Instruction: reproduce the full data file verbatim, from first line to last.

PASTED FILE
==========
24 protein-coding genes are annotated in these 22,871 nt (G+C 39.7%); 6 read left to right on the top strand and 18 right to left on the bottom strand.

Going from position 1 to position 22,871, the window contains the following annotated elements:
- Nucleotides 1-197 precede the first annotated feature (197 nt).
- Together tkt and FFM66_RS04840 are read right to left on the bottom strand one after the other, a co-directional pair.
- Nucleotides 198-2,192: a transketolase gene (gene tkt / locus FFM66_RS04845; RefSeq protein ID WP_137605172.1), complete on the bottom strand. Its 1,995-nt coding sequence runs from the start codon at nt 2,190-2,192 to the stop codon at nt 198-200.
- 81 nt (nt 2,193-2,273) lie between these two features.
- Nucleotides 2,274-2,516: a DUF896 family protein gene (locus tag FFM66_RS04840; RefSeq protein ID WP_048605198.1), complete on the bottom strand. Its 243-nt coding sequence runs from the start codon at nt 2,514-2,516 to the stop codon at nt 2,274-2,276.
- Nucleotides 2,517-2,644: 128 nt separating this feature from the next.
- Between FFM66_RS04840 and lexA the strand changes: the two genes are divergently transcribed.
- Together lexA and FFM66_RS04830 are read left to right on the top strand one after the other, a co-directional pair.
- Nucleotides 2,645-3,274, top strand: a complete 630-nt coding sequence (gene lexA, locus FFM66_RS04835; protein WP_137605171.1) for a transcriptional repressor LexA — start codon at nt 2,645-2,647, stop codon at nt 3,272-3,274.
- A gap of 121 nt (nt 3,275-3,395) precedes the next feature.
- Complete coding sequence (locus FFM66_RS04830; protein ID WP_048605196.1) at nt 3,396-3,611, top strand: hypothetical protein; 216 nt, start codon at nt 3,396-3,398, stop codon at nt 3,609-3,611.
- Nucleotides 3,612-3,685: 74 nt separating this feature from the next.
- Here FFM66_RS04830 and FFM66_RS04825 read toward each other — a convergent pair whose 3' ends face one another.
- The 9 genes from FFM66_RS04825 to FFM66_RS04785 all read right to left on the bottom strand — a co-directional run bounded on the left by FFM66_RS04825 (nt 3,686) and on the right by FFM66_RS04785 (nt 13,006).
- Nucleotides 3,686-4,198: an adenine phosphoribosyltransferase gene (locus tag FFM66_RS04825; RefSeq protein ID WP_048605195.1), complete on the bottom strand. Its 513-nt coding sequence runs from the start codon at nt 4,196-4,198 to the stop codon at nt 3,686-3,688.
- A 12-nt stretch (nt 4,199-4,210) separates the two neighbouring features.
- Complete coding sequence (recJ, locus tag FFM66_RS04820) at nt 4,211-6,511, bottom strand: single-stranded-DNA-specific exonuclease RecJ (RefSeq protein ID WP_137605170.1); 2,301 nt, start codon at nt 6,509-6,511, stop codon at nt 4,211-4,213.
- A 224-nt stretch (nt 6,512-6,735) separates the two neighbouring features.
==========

24 protein-coding genes are annotated in these 22,871 nt (G+C 39.7%); 6 read left to right on the top strand and 18 right to left on the bottom strand.

Going from position 1 to position 22,871, the window contains the following annotated elements:
- Nucleotides 1-197 precede the first annotated feature (197 nt).
- Together tkt and FFM66_RS04840 are read right to left on the bottom strand one after the other, a co-directional pair.
- Nucleotides 198-2,192: a transketolase gene (gene tkt / locus FFM66_RS04845; RefSeq protein ID WP_137605172.1), complete on the bottom strand. Its 1,995-nt coding sequence runs from the start codon at nt 2,190-2,192 to the stop codon at nt 198-200.
- 81 nt (nt 2,193-2,273) lie between these two features.
- Nucleotides 2,274-2,516: a DUF896 family protein gene (locus tag FFM66_RS04840; RefSeq protein ID WP_048605198.1), complete on the bottom strand. Its 243-nt coding sequence runs from the start codon at nt 2,514-2,516 to the stop codon at nt 2,274-2,276.
- Nucleotides 2,517-2,644: 128 nt separating this feature from the next.
- Between FFM66_RS04840 and lexA the strand changes: the two genes are divergently transcribed.
- Together lexA and FFM66_RS04830 are read left to right on the top strand one after the other, a co-directional pair.
- Nucleotides 2,645-3,274, top strand: a complete 630-nt coding sequence (gene lexA, locus FFM66_RS04835; protein WP_137605171.1) for a transcriptional repressor LexA — start codon at nt 2,645-2,647, stop codon at nt 3,272-3,274.
- A gap of 121 nt (nt 3,275-3,395) precedes the next feature.
- Complete coding sequence (locus FFM66_RS04830; protein ID WP_048605196.1) at nt 3,396-3,611, top strand: hypothetical protein; 216 nt, start codon at nt 3,396-3,398, stop codon at nt 3,609-3,611.
- Nucleotides 3,612-3,685: 74 nt separating this feature from the next.
- Here FFM66_RS04830 and FFM66_RS04825 read toward each other — a convergent pair whose 3' ends face one another.
- The 9 genes from FFM66_RS04825 to FFM66_RS04785 all read right to left on the bottom strand — a co-directional run bounded on the left by FFM66_RS04825 (nt 3,686) and on the right by FFM66_RS04785 (nt 13,006).
- Nucleotides 3,686-4,198: an adenine phosphoribosyltransferase gene (locus tag FFM66_RS04825; RefSeq protein ID WP_048605195.1), complete on the bottom strand. Its 513-nt coding sequence runs from the start codon at nt 4,196-4,198 to the stop codon at nt 3,686-3,688.
- A 12-nt stretch (nt 4,199-4,210) separates the two neighbouring features.
- Complete coding sequence (recJ, locus tag FFM66_RS04820) at nt 4,211-6,511, bottom strand: single-stranded-DNA-specific exonuclease RecJ (RefSeq protein ID WP_137605170.1); 2,301 nt, start codon at nt 6,509-6,511, stop codon at nt 4,211-4,213.
- A 224-nt stretch (nt 6,512-6,735) separates the two neighbouring features.